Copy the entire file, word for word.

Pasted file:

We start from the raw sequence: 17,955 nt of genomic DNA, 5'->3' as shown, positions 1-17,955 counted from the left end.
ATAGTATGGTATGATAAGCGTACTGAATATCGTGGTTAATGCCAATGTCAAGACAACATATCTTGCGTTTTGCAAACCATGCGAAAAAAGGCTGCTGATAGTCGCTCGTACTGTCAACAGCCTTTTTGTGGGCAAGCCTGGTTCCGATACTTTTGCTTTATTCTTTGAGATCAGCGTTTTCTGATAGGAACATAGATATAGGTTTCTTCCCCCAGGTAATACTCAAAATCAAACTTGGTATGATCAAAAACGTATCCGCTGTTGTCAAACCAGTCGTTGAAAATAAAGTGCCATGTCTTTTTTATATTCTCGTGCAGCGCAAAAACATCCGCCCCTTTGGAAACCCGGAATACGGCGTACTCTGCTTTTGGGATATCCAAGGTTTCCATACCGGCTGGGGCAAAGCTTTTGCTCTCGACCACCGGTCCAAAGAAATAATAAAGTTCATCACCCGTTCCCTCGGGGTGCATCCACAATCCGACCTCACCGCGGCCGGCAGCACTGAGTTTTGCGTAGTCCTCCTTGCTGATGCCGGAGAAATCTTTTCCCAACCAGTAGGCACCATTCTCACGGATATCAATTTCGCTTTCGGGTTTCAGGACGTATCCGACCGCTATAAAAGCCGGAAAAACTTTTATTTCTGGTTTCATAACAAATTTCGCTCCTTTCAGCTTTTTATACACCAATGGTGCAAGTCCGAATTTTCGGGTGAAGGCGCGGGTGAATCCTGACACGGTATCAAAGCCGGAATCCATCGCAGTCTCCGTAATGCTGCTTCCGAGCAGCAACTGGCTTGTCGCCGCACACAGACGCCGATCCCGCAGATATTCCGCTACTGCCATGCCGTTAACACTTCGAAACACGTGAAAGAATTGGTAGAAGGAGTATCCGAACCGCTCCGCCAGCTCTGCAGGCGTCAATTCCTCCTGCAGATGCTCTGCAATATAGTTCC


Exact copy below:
We start from the raw sequence: 17,955 nt of genomic DNA, 5'->3' as shown, positions 1-17,955 counted from the left end.
ATAGTATGGTATGATAAGCGTACTGAATATCGTGGTTAATGCCAATGTCAAGACAACATATCTTGCGTTTTGCAAACCATGCGAAAAAAGGCTGCTGATAGTCGCTCGTACTGTCAACAGCCTTTTTGTGGGCAAGCCTGGTTCCGATACTTTTGCTTTATTCTTTGAGATCAGCGTTTTCTGATAGGAACATAGATATAGGTTTCTTCCCCCAGGTAATACTCAAAATCAAACTTGGTATGATCAAAAACGTATCCGCTGTTGTCAAACCAGTCGTTGAAAATAAAGTGCCATGTCTTTTTTATATTCTCGTGCAGCGCAAAAACATCCGCCCCTTTGGAAACCCGGAATACGGCGTACTCTGCTTTTGGGATATCCAAGGTTTCCATACCGGCTGGGGCAAAGCTTTTGCTCTCGACCACCGGTCCAAAGAAATAATAAAGTTCATCACCCGTTCCCTCGGGGTGCATCCACAATCCGACCTCACCGCGGCCGGCAGCACTGAGTTTTGCGTAGTCCTCCTTGCTGATGCCGGAGAAATCTTTTCCCAACCAGTAGGCACCATTCTCACGGATATCAATTTCGCTTTCGGGTTTCAGGACGTATCCGACCGCTATAAAAGCCGGAAAAACTTTTATTTCTGGTTTCATAACAAATTTCGCTCCTTTCAGCTTTTTATACACCAATGGTGCAAGTCCGAATTTTCGGGTGAAGGCGCGGGTGAATCCTGACACGGTATCAAAGCCGGAATCCATCGCAGTCTCCGTAATGCTGCTTCCGAGCAGCAACTGGCTTGTCGCCGCACACAGACGCCGATCCCGCAGATATTCCGCTACTGCCATGCCGTTAACACTTCGAAACACGTGAAAGAATTGGTAGAAGGAGTATCCGAACCGCTCCGCCAGCTCTGCAGGCGTCAATTCCTCCTGCAGATGCTCTGCAATATAGTTCC